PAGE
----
Although there are quite a few handy document viewing and editing solutions available across all major mobile/smartphone platforms, few surpass (or even match) the comprehensive list of features that Mobisystem’s OfficeSuite has to offer. New to the Android Market, OfficeSuite Viewer 5
allows you to access and view documents stored locally on your device or in the cloud, supports around a dozen widely used international languages, and almost all the popular document types known to date. As of this writing, the app supports file formats include DOC, DOCX, RTF, TXT, LOG, XLS, XLSX, CSV, PPT, PPTX, PPS, PPSX, EML, PDF and ZIP, and syncs documents from your Dropbox, Google Docs and Box accounts. The app even sports a dual-pane display mode for Honeycomb devices that makes excellent use of the larger screen real-estate that tablets provide.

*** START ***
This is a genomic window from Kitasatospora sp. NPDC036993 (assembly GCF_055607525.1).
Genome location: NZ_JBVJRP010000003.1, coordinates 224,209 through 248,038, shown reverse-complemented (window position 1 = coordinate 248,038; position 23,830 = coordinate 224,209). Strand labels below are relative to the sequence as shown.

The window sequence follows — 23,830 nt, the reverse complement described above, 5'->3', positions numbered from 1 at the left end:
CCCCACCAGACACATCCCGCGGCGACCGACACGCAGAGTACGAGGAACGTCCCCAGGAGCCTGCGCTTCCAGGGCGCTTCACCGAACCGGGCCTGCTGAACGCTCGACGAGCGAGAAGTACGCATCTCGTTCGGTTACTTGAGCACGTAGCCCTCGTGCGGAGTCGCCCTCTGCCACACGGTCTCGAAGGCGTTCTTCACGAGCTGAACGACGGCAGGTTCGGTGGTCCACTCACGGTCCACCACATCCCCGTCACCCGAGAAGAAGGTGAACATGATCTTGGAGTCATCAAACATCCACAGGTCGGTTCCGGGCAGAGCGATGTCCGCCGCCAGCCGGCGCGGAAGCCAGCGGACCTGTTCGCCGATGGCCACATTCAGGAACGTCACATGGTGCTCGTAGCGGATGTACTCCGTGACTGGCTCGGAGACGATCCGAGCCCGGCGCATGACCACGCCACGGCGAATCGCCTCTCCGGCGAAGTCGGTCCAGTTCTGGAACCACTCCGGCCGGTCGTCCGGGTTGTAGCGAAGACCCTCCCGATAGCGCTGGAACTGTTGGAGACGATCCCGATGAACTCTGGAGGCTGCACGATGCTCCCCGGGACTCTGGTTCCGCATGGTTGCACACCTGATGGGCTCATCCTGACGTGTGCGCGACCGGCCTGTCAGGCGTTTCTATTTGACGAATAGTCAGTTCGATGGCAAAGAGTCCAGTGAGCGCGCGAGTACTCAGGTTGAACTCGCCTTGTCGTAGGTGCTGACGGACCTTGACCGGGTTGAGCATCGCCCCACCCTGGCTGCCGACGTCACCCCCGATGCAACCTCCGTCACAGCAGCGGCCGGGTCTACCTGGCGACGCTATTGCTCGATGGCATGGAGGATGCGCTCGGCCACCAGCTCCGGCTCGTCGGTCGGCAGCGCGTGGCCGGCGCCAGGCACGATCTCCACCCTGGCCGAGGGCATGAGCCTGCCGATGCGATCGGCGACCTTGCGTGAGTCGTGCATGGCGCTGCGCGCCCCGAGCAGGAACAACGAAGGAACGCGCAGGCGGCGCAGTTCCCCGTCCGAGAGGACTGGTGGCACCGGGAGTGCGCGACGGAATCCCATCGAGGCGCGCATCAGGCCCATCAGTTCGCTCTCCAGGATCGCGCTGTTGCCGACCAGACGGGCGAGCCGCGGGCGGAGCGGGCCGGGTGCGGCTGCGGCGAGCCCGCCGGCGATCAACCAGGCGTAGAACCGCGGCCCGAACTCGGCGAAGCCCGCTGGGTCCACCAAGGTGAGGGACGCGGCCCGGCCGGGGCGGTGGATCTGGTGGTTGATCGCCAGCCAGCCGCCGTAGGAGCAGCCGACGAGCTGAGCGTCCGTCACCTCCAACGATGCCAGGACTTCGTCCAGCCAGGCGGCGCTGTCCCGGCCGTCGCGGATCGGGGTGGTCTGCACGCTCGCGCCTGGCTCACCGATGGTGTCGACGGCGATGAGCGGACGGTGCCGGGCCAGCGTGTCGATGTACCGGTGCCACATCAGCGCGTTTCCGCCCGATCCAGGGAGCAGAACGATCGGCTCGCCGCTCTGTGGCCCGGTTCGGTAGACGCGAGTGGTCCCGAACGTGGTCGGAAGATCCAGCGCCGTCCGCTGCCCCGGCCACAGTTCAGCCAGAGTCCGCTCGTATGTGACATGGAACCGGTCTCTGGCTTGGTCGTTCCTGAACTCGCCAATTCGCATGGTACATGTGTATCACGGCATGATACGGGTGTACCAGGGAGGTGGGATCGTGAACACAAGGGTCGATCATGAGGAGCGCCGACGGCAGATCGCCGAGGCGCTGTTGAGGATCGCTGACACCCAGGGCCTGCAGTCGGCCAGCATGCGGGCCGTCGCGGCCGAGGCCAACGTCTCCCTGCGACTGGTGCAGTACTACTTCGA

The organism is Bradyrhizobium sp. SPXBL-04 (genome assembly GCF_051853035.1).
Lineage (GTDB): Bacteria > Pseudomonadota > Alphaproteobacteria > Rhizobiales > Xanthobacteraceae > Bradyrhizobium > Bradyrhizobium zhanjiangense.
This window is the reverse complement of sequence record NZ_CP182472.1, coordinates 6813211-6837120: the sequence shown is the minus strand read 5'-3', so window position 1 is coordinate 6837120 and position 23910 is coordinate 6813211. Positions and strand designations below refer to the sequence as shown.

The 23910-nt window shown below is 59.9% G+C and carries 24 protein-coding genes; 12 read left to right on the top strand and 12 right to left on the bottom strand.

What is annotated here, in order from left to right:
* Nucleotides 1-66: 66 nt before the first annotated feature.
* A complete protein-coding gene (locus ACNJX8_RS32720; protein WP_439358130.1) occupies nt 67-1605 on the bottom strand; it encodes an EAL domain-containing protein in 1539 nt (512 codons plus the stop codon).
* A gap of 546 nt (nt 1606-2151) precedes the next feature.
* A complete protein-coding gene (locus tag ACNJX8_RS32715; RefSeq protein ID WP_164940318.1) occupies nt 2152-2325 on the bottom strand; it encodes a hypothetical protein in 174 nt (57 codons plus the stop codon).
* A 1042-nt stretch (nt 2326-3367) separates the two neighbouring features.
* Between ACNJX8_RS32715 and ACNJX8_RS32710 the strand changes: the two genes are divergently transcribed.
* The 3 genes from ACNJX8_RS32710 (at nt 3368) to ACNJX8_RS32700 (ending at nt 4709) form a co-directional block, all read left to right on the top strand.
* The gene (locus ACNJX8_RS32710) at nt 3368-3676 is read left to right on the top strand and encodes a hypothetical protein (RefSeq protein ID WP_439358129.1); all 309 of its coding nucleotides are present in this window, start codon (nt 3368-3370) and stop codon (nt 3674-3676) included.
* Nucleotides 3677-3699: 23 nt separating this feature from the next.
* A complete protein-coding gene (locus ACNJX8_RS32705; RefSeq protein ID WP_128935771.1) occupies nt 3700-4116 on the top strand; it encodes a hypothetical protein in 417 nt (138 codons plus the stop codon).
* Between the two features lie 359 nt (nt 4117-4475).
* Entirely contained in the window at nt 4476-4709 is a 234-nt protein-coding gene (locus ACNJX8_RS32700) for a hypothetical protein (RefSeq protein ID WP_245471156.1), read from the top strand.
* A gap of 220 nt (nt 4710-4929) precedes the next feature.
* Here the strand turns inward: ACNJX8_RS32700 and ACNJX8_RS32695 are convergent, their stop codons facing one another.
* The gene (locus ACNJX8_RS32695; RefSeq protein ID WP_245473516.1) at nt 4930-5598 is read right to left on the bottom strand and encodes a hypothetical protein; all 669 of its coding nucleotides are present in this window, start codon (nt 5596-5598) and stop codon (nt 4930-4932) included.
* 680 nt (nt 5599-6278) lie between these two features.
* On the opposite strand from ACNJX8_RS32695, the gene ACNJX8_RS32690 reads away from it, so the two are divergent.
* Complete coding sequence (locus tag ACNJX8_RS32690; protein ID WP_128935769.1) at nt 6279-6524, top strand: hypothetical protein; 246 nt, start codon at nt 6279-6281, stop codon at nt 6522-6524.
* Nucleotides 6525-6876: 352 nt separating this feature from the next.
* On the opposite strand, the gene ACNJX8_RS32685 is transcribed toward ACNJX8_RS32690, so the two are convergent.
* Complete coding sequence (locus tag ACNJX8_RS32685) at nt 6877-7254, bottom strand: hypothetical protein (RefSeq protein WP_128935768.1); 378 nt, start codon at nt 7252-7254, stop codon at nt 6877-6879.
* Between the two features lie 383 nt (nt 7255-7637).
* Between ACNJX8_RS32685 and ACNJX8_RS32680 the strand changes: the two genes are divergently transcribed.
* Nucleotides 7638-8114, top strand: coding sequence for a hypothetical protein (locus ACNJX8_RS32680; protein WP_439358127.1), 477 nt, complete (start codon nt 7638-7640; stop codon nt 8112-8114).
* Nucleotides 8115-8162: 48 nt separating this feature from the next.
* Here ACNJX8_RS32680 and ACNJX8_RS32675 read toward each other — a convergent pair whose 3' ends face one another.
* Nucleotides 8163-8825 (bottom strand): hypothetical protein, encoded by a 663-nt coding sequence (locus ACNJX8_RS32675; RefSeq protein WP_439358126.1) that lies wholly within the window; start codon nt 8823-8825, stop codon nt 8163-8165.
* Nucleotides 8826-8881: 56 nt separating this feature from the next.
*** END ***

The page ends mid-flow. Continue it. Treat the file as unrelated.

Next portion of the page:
QR codes have been used in surprisingly original ways by companies trying to create a buzz for a campaign, to give out discounts or create awareness for something, but these codes can be, and are, used for so much more than just getting the word out about the latest coffee deals. One great way to use QR codes is to easily distribute documents and/or presentations. You can use different services to add a QR code to documents, but Tagmydoc
is a web service that not only adds codes to your files, but also gives you 1GB of storage space to save your files in. It lets you choose where you want to place the QR code in your document, and provides you stats like how many times your document has been downloaded. You can also password protect downloading of individual files. The service supports JPG, TIFF, PNG, BMP, GIF, DOC, DOCX, PPT, PPTX and PDF file formats.
The much awaited official app for Google’s web-based documents service has finally been released to the Android Market. Google Docs for Android